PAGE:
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I've done a bit of searching for this phrase and found the following:

"step into"

Idioms & Phrases

Involve oneself or intervene, as in He knew he'd be able to step into a job in his father's firm , or Jane asked Mary to step into the matter and settle it . Also see step in.

However, the place I first heard the phrase is on Law & Order: Criminal Intent, where Deakins, the supervisor of the Major Case Squad, uses it with a direct object of a suspect or a witness, which barely fits the definition. The definition implies usage towards a situation or position.

Exchanges on the show usually go something like this:

Detective: "We don't have any real leverage on him to find out what he knows!"

Supervisor: "Step into him."

Or:

Detective: "As long as his lawyer is protecting him, we'll never get him to talk."

Supervisor: "Step into him. Hard."

Detective: Re-enters the interrogation room and squeezes the information from the suspect over the lawyers increasing complaints.

That seems to imply there is another, even more idiomatic usage for the phrase with a meaning closer to "investigate" or "harass". How common is this idiom? Is the screen writer mis-using a legitimate idiom? Or is there another meaning or police/detective slang that's not so documented around the web?

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2 Answers

up vote 1 down vote accepted

To step into someone is to take a step uncomfortably close to them. It is frequently encountered in sports as a strategy to limit an opponent's freedom of motion or to recover initiative from an opponent with longer reach.

Zezel, a former pro soccer player, would often tie up his man's stick, step into him and kick the puck back to his winger. This is the type of play the creative center must learn to master if he is going to consistently control the faceoff. - hockeyshot.com, "How to Win Faceoffs"

You have options when you’re being defended aggressively in the post. The defender will often work to move you away from your comfort zone on the low block. Try any of the following strategies to create a seal down low:
. . . Face the defense: Turn and face your defensive man and step into him with one foot between his two feet. Turn and pivot, putting your butt into him to seal him off. - basketball.isport.com, "Effective Low Post Moves in Basketball"

The coach said to me, 'listen, keep up the pressure on this young boy. This boy is strong and he could move. So, you have to cut the ring off on him and step into him, and that is what I did. - Jamaica Observer, "Spencer too strong for overmatched Bowen"

Deakins is advising the detective to "get up close and personal" with the suspect, to press him closely with his questioning and give him no opportunity to put himself at an emotional or discursive "distance" from the detective's attack.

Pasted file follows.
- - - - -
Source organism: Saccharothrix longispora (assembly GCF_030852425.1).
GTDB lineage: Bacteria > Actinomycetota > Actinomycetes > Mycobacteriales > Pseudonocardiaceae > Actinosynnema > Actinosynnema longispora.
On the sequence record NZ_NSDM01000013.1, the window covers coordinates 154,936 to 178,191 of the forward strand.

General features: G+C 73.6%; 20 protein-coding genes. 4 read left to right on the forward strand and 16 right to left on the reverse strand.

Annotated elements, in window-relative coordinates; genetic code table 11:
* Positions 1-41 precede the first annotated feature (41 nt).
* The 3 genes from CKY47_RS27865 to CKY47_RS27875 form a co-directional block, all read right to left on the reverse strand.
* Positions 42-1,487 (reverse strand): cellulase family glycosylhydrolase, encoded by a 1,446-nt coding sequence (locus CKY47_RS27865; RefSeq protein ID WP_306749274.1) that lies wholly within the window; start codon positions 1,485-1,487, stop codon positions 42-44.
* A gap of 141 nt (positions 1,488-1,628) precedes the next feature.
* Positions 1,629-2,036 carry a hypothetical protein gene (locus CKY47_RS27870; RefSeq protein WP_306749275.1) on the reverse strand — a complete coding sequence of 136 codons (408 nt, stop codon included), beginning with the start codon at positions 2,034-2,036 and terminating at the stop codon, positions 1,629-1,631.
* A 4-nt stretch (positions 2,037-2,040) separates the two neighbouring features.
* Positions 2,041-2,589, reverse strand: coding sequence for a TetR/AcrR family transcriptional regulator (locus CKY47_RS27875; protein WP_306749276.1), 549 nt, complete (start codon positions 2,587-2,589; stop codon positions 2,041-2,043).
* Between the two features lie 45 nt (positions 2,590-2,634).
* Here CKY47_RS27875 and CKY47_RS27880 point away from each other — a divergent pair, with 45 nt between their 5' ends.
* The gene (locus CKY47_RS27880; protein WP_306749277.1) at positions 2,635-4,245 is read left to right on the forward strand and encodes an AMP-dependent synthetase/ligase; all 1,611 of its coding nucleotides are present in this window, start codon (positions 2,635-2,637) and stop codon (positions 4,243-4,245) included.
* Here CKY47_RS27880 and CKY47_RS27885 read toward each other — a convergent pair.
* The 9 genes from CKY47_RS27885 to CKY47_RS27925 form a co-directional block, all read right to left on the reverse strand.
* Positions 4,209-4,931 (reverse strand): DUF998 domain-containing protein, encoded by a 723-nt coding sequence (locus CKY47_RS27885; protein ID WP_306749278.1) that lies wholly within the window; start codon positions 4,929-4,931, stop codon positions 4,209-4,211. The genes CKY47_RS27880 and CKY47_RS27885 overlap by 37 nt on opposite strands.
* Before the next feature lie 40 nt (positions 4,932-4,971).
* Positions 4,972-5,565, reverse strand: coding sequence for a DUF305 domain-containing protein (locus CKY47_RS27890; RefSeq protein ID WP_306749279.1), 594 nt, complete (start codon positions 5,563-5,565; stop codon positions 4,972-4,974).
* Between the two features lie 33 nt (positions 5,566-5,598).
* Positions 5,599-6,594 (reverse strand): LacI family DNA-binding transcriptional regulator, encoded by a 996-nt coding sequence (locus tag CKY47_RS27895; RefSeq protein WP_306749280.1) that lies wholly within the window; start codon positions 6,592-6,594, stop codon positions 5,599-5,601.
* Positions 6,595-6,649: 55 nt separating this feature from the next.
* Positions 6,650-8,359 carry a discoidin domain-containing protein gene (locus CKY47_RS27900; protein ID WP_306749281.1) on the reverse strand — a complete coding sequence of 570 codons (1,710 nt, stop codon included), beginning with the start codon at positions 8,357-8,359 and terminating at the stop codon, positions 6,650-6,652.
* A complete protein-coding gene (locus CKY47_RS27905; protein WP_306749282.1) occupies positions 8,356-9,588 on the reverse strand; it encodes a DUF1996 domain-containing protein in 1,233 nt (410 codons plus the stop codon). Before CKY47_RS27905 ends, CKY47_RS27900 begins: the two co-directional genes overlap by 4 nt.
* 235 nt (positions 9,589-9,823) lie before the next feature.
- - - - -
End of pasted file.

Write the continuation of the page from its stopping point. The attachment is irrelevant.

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I played basketball as a kid and adolescent, but never heard the 'step into him' phrase. The hockey faceoff parallel makes the most sense as an analogy for interrogation and also as a likely source for an NYC/police dialect. Excellent sources! I'm super surprised Googling didn't turn them up. It seems usage has outpaced documentation once again. –  Patrick M Jun 5 '13 at 13:27
    
@PatrickM I got all those through Google; but Google reports differently in different places. –  StoneyB Jun 5 '13 at 14:02
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It's feasible the screenwriter is faithfully reporting a localised dialectal usage. But I think it more likely he's either ignorant, or simply trying to add interest to the script by using a mangled (but still understandable) variant on established idiomatic usages. Some results from Google...

You should step into him. (1 result, apparently from a non-native speaker)
You should step on him. (4470)
You should lay into him. (7460)
You should lean on him. (20800)

I'll step into him. (1 result, a "literal" usage where the speaker walks into his boisterous dog)
I'll step on him. (27900)
I'll lay into him. (19100)
I'll lean on him. (170000)

I think lean on him is probably the most common term for OP's context. This can also mean get support from him, but here the sense would be harass him / put pressure on him.

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+1 for the "lean on" phrase. I have heard that used in contexts very similar to the show. Still hoping to hear from someone in the New York area (where the show is set). –  Patrick M Jun 4 '13 at 20:12
    
@Patrick M: That reminds me - I did Google "step into him" (just to make sure it wasn't a common usage that I'd somehow never come across). I'll add that to the answer. –  FumbleFingers Jun 4 '13 at 20:16
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